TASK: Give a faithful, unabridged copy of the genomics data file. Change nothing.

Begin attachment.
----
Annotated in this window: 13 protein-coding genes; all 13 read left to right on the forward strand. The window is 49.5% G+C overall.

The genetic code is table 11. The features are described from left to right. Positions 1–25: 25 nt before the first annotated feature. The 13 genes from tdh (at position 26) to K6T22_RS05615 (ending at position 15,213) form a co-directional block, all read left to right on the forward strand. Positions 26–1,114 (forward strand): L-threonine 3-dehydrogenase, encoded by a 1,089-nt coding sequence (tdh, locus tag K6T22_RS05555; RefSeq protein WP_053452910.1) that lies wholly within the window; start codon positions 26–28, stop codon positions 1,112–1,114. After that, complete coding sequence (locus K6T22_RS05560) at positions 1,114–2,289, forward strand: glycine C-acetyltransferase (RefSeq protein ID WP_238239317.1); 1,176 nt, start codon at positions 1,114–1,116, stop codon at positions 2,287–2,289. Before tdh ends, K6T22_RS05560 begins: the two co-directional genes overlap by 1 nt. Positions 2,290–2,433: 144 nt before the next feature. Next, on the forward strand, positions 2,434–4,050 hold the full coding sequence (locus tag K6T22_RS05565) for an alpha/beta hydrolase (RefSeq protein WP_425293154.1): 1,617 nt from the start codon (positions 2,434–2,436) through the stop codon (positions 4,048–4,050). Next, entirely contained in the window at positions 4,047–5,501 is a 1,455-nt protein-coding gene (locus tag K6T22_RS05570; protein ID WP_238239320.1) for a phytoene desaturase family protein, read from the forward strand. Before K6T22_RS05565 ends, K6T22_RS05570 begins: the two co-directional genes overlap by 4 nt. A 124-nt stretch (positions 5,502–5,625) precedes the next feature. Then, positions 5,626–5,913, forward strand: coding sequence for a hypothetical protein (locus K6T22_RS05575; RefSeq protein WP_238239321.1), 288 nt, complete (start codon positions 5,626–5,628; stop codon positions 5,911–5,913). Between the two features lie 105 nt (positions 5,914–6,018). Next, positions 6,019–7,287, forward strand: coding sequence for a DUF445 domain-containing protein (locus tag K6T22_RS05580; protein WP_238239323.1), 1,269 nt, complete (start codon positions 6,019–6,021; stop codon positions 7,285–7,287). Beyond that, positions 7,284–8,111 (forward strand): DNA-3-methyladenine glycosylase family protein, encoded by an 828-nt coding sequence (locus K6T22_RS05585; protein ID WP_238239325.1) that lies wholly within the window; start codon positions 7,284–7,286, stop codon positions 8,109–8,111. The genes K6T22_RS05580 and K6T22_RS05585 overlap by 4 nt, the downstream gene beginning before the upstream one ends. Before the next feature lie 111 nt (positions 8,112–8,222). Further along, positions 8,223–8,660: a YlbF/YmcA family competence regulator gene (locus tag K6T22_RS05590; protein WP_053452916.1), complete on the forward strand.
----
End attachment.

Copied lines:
Annotated in this window: 13 protein-coding genes; all 13 read left to right on the forward strand. The window is 49.5% G+C overall.

The genetic code is table 11. The features are described from left to right. Positions 1–25: 25 nt before the first annotated feature. The 13 genes from tdh (at position 26) to K6T22_RS05615 (ending at position 15,213) form a co-directional block, all read left to right on the forward strand. Positions 26–1,114 (forward strand): L-threonine 3-dehydrogenase, encoded by a 1,089-nt coding sequence (tdh, locus tag K6T22_RS05555; RefSeq protein WP_053452910.1) that lies wholly within the window; start codon positions 26–28, stop codon positions 1,112–1,114. After that, complete coding sequence (locus K6T22_RS05560) at positions 1,114–2,289, forward strand: glycine C-acetyltransferase (RefSeq protein ID WP_238239317.1); 1,176 nt, start codon at positions 1,114–1,116, stop codon at positions 2,287–2,289. Before tdh ends, K6T22_RS05560 begins: the two co-directional genes overlap by 1 nt. Positions 2,290–2,433: 144 nt before the next feature. Next, on the forward strand, positions 2,434–4,050 hold the full coding sequence (locus tag K6T22_RS05565) for an alpha/beta hydrolase (RefSeq protein WP_425293154.1): 1,617 nt from the start codon (positions 2,434–2,436) through the stop codon (positions 4,048–4,050). Next, entirely contained in the window at positions 4,047–5,501 is a 1,455-nt protein-coding gene (locus tag K6T22_RS05570; protein ID WP_238239320.1) for a phytoene desaturase family protein, read from the forward strand. Before K6T22_RS05565 ends, K6T22_RS05570 begins: the two co-directional genes overlap by 4 nt. A 124-nt stretch (positions 5,502–5,625) precedes the next feature. Then, positions 5,626–5,913, forward strand: coding sequence for a hypothetical protein (locus K6T22_RS05575; RefSeq protein WP_238239321.1), 288 nt, complete (start codon positions 5,626–5,628; stop codon positions 5,911–5,913). Between the two features lie 105 nt (positions 5,914–6,018). Next, positions 6,019–7,287, forward strand: coding sequence for a DUF445 domain-containing protein (locus tag K6T22_RS05580; protein WP_238239323.1), 1,269 nt, complete (start codon positions 6,019–6,021; stop codon positions 7,285–7,287). Beyond that, positions 7,284–8,111 (forward strand): DNA-3-methyladenine glycosylase family protein, encoded by an 828-nt coding sequence (locus K6T22_RS05585; protein ID WP_238239325.1) that lies wholly within the window; start codon positions 7,284–7,286, stop codon positions 8,109–8,111. The genes K6T22_RS05580 and K6T22_RS05585 overlap by 4 nt, the downstream gene beginning before the upstream one ends. Before the next feature lie 111 nt (positions 8,112–8,222). Further along, positions 8,223–8,660: a YlbF/YmcA family competence regulator gene (locus tag K6T22_RS05590; protein WP_053452916.1), complete on the forward strand.